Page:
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Archive for April, 2012

two bikes, two blokesThis week I have done two things that I haven’t done for five years or more.

The first thing, and I only mention it first so I can get it out of the way, was a visit to Burger King for what used to be called a Spicy Bean Burger meal. It certainly isn’t the spicy bean burger I used to get there anymore. Let me say right now, that wherever possible I avoid burger joints like the plague – I detest everything they stand for, but the one oasis I used to find amongst these purveyors of saturated fat and hormone fed beef was a Burger King Spicy Bean Burger. No longer!

What they served yesterday was not one but two of the most flavourless and textureless patties of cack I’ve ever eaten. They came wrapped in a soggy bun that will forever taint my understanding of the word ‘bread’. Had I known before I risked eating here again, I could have had a home made pie with hand cut chips and mushy peas for less in a pub up the road. Shameful.

The other thing I’ve done this week for the first time in many years is to go for a ride on my mountain bike. I used to ride my bike quite a lot once. John and I have even been known to cycle from Barmouth in Wales to Great Yarmouth – the widest coast-to-coast route.

Picture of Sir nigel Gresley's Mallard locomotiveI have no real excuse for not riding my bike for so long, it just seemed to slip right to the bottom of my things to do. Urged on by John and Jim, I had the bike serviced in summer last year but then weather, work and holidays prevented me from riding it then. So, this spring I was full of hope that the bike would be ready for use without any more servicing. And, apart from a bit of air in the tyres it was ready to go.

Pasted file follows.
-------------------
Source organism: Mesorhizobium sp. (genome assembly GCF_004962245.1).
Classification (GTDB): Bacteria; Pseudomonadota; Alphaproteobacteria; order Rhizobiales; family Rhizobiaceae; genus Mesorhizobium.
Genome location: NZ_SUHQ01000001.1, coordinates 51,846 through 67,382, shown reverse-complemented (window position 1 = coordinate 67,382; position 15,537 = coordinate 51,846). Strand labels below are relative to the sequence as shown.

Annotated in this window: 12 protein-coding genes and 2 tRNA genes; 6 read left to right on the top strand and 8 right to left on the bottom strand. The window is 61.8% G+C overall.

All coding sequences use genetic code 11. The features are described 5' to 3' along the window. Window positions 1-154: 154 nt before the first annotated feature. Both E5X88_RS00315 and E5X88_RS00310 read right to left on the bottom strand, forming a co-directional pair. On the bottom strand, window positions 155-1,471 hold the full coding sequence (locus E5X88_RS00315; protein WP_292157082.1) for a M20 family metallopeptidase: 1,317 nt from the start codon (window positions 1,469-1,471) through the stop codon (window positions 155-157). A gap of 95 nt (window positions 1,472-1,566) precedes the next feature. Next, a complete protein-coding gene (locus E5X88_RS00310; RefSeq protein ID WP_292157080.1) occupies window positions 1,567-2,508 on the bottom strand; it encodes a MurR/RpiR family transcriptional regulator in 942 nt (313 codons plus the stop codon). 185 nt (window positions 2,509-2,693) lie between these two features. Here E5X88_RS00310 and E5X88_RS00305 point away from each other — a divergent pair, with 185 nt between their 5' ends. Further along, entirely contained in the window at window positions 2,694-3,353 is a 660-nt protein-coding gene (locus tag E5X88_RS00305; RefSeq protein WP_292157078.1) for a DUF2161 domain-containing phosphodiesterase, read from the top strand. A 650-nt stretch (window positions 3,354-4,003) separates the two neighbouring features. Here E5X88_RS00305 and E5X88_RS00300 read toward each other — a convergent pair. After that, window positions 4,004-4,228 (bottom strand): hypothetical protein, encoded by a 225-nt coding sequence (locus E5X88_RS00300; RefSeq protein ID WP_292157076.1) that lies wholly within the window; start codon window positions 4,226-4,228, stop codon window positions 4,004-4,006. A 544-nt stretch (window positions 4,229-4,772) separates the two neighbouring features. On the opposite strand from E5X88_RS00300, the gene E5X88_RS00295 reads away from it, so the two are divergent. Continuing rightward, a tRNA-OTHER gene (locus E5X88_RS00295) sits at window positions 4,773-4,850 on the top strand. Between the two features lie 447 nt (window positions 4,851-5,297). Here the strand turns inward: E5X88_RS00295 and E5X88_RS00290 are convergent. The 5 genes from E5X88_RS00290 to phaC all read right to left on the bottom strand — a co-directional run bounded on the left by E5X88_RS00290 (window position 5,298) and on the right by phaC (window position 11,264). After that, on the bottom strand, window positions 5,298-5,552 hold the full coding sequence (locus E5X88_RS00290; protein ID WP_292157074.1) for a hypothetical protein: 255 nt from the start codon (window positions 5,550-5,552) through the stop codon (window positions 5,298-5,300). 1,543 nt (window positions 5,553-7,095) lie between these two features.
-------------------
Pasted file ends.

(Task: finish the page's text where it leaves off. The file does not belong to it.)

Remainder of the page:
I’d bought a new cycle rack the other week; one that sits on the tow-bar and doesn’t damage the paintwork like my other one did. It just clips on, so I drove to John’s house, loaded his bike behind mine and drove to Silkstone Common, where we joined the Trans Pennine Trail. For my first outing, we didn’t go all that far, just about eight miles to Wombwell and back, but the trail was quite interesting. It crosses the M1 just below junction 37 along the route of an old railway track. Although it seemed fairly level on our way to Wombwell, we certainly felt the incline upon our return. Apparently Sir Nigel Gresley, designer of The Mallard, was called in to help develop engines that could cope with the 1:40 slope that covers 2½ miles of the track.

It was a great trip, but now my bum feels like it’s grown two small broom handles for me to sit on J. But they will go and they will become less painful each time they appear following future rides.

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